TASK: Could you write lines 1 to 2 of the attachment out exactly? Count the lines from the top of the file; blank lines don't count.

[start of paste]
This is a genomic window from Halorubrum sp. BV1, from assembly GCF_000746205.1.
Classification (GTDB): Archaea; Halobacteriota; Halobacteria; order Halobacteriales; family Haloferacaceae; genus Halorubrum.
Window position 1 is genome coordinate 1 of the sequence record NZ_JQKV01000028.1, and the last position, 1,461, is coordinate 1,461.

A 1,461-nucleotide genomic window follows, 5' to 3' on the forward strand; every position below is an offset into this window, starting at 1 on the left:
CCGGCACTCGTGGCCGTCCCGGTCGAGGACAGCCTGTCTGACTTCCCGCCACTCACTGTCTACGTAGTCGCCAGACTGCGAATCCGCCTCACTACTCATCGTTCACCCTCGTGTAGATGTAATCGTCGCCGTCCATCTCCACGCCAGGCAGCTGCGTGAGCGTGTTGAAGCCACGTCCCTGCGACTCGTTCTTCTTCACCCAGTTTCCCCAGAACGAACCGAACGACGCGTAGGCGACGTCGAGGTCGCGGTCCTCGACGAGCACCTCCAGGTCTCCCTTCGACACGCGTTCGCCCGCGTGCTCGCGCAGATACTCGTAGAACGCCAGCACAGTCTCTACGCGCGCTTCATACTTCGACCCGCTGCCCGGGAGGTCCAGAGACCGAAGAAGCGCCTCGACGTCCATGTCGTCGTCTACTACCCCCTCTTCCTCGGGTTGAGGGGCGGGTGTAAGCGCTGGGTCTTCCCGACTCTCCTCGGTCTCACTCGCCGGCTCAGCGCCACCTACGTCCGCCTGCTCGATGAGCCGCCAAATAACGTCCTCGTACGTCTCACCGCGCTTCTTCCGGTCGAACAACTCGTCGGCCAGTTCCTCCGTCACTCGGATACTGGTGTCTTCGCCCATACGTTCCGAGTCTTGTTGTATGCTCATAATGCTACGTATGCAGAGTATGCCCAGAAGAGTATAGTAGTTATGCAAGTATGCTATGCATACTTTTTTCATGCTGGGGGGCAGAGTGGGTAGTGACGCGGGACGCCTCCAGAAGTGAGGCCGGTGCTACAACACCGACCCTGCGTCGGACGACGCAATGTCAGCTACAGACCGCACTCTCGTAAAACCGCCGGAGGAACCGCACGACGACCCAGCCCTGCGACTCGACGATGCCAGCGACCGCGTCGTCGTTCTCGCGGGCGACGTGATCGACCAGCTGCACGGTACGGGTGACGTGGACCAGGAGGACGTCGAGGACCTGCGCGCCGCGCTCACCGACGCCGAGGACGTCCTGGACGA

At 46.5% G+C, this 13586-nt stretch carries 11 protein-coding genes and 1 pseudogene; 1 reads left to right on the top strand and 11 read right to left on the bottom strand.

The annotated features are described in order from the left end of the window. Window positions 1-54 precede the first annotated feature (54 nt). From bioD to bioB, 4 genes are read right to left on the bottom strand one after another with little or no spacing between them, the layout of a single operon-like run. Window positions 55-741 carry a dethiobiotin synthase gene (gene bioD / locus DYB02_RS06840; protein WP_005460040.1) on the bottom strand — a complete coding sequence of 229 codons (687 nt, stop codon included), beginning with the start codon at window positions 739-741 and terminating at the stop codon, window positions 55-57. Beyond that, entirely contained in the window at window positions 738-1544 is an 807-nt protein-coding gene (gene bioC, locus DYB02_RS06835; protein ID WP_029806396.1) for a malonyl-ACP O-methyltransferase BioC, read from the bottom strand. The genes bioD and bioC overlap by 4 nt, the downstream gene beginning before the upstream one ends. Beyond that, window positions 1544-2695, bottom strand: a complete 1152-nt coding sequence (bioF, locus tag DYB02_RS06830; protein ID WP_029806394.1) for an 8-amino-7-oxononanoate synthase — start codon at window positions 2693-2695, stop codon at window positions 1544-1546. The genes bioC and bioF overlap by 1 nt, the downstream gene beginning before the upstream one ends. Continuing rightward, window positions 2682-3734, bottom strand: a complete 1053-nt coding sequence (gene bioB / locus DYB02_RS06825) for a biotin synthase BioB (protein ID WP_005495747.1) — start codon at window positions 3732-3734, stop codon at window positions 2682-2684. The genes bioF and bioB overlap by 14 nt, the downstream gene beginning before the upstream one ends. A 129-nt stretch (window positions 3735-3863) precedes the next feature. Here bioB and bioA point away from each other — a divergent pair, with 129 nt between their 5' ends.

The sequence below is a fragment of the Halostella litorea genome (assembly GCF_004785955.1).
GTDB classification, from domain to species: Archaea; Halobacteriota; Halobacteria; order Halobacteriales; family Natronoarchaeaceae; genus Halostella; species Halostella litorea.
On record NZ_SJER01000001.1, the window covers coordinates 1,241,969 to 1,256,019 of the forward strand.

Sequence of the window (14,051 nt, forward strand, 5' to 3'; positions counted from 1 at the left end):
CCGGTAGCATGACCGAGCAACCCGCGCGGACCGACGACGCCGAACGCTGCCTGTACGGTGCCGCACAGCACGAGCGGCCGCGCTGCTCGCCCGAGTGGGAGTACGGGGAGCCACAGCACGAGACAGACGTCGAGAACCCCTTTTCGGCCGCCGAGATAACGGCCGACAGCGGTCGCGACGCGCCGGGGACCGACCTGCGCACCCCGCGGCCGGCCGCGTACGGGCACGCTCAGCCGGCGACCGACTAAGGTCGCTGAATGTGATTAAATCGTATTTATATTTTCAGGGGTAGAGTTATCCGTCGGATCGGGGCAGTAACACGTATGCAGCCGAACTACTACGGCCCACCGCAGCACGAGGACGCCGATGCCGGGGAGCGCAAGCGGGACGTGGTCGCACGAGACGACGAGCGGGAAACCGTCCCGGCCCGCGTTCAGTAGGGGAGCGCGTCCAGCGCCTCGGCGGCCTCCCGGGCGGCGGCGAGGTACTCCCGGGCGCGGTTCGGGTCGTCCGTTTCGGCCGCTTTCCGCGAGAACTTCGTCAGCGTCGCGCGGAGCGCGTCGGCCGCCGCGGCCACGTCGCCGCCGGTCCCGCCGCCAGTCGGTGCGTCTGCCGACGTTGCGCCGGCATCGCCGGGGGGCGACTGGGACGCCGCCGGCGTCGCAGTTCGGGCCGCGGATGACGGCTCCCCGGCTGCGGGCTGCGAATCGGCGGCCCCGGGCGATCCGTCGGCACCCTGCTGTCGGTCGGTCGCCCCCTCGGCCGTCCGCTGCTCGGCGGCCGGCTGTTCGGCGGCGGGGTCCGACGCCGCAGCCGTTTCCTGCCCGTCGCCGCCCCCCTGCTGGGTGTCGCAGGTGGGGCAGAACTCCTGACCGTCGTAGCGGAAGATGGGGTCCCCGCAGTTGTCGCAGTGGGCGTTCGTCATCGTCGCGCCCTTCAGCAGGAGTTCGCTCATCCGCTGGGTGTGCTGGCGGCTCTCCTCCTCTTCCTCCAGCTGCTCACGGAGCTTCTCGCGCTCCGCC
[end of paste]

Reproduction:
This is a genomic window from Halorubrum sp. BV1, from assembly GCF_000746205.1.
Classification (GTDB): Archaea; Halobacteriota; Halobacteria; order Halobacteriales; family Haloferacaceae; genus Halorubrum.